In the News
Best hospital ratings evaluate health care, not amenities
There’s nothing wrong with a few frills at the hospital to help make a stressful time more pleasant for patients and visitors. But they shouldn’t be the priority. There are lots of books geared for consumers, such as Safe & Sound in the Hospital, by Karen Curtiss… Read more…
Health Care’s ‘Dirty Little Secret’: No One May Be Coordinating Care
April 30, 2104
Betsy Gabay saw a rotating cast of at least 14 doctors when she was hospitalized at New York Hospital Queens for almost four weeks last year for a flare-up of ulcerative colitis. But the person she credits with saving her life is a spry, persistent 75-year-old with a vested interest — her mother. Read more…
Hospital patients need an advocate at their side to avoid medical errors.
April 29, 2013
Wanted: an advocate for a hospital patient. Long hours, no pay. Must be articulate, assertive, able to ask tough questions and stay cool under pressure. Blood relative or close friend preferred. Knowledge about the health-care system a plus. Read more…
5 Tips for Staying Safe in the Hospital: A Checklist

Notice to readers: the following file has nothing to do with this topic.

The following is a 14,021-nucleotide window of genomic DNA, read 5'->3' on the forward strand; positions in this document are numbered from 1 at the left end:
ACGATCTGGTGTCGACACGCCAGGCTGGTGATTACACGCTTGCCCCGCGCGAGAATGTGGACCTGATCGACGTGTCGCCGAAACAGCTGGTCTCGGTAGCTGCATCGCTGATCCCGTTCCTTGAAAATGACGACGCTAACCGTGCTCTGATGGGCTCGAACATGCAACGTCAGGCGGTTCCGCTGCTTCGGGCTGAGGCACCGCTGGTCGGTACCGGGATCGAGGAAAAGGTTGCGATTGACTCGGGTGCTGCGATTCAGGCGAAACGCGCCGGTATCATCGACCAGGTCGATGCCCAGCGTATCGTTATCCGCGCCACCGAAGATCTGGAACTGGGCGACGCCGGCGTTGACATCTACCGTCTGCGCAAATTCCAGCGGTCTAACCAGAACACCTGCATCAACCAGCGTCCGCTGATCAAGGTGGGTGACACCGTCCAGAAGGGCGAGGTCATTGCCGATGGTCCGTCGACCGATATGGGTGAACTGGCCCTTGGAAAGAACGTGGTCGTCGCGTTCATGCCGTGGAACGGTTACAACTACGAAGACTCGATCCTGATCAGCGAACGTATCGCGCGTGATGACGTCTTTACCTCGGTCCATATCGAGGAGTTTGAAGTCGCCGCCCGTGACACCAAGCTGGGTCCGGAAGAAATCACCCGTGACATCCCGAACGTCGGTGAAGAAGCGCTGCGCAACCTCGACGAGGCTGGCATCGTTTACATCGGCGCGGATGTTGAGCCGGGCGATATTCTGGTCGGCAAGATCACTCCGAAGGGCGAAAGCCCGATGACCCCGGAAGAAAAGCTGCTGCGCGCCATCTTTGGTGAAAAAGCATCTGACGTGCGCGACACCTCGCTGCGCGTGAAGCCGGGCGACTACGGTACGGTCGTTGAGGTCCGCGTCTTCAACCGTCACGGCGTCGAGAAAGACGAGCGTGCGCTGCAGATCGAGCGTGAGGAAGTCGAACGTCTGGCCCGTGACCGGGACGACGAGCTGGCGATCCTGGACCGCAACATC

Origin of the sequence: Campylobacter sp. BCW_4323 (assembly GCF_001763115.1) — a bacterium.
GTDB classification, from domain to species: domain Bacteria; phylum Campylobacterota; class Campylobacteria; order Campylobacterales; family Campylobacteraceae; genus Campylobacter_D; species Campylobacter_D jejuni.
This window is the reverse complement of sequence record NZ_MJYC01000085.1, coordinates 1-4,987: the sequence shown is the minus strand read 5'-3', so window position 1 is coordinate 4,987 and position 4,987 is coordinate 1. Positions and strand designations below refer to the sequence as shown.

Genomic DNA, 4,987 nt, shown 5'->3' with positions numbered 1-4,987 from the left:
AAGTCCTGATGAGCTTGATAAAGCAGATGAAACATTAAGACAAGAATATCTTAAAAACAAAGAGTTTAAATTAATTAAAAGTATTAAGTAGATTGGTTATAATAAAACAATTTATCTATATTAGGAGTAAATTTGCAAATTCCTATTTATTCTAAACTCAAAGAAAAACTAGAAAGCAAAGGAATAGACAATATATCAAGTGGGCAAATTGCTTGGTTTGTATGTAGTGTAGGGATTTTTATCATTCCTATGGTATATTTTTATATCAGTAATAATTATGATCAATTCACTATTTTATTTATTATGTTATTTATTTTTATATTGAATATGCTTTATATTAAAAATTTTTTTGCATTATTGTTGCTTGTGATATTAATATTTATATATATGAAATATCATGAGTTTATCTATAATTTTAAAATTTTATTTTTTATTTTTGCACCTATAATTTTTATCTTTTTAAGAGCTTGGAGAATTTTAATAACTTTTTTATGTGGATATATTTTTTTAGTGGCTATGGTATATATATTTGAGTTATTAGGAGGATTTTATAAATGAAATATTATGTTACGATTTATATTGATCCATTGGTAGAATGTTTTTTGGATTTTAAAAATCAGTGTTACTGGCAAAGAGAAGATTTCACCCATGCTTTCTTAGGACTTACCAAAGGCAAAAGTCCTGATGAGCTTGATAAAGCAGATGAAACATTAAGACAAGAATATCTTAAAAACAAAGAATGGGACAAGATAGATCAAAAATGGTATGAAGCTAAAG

April 30, 2013
It would be ideal to have Dr. Marcus Welby looking in on you and coordinating everything, and giving you a big reassuring smile but that’s not the reality right now,” said Karen Curtiss, who wrote a handbook about managing the care of a hospitalized relative, based on her own experiences… read more
How to Keep Your Loved One Safe in the Hospital: Karen Curtiss shares hard-won advice for patient advocates.
Bill Aydt was lucky, at first. He was in the final stages of a disease that had thickened his lung tissue beyond repair when a transplant came through. With a new lung and a great prognosis, but few weeks later, tired of waiting for a nurse to escort him back to bed from the bathroom, Aydt attempted the trek on his own and fell. That marked the start of a devastating recovery that ultimately wasn’t. Read more…
Pediatrician, Thad Woodard, hosts Karen Curtiss on his call-in show.
One in three hospital patients are accidentally harmed every year in U.S. hospitals. Our guest, Karen Curtiss, on Line One: Your Health Connection, is working to help patients learn how to help prevent medical accidents. Listen here…
U.S. News Talks with Karen Curtiss, author of “Safe & Sound in the Hospital”
Published on Mar 27, 2013
Karen Curtiss talks about about how to help keep your loved ones safe from accidents and infections in the hospital. Watch the interview…
A Patient’s Guide: How To Stay Safe In a Hospital
February 4, 2012
Propping up a patient’s hospital bed at a 30-degree angle can help prevent hospital-acquired pneumonia. Using alcohol wipes kills staph bugs, but you need bleach wipes to kill C. diff germs. Read more…
Meaningful Patient Empowerment in the Era of Health Care Reform
January 29, 2012
Listen to podcast here
Safe & Sound in the Hospital is Endorsed on The Doctors TV Show
January 23, 2013
In their show focusing on how to prevent medical errors, Safe & Sound in the Hospital is shown and endorsed by The Doctors on TV!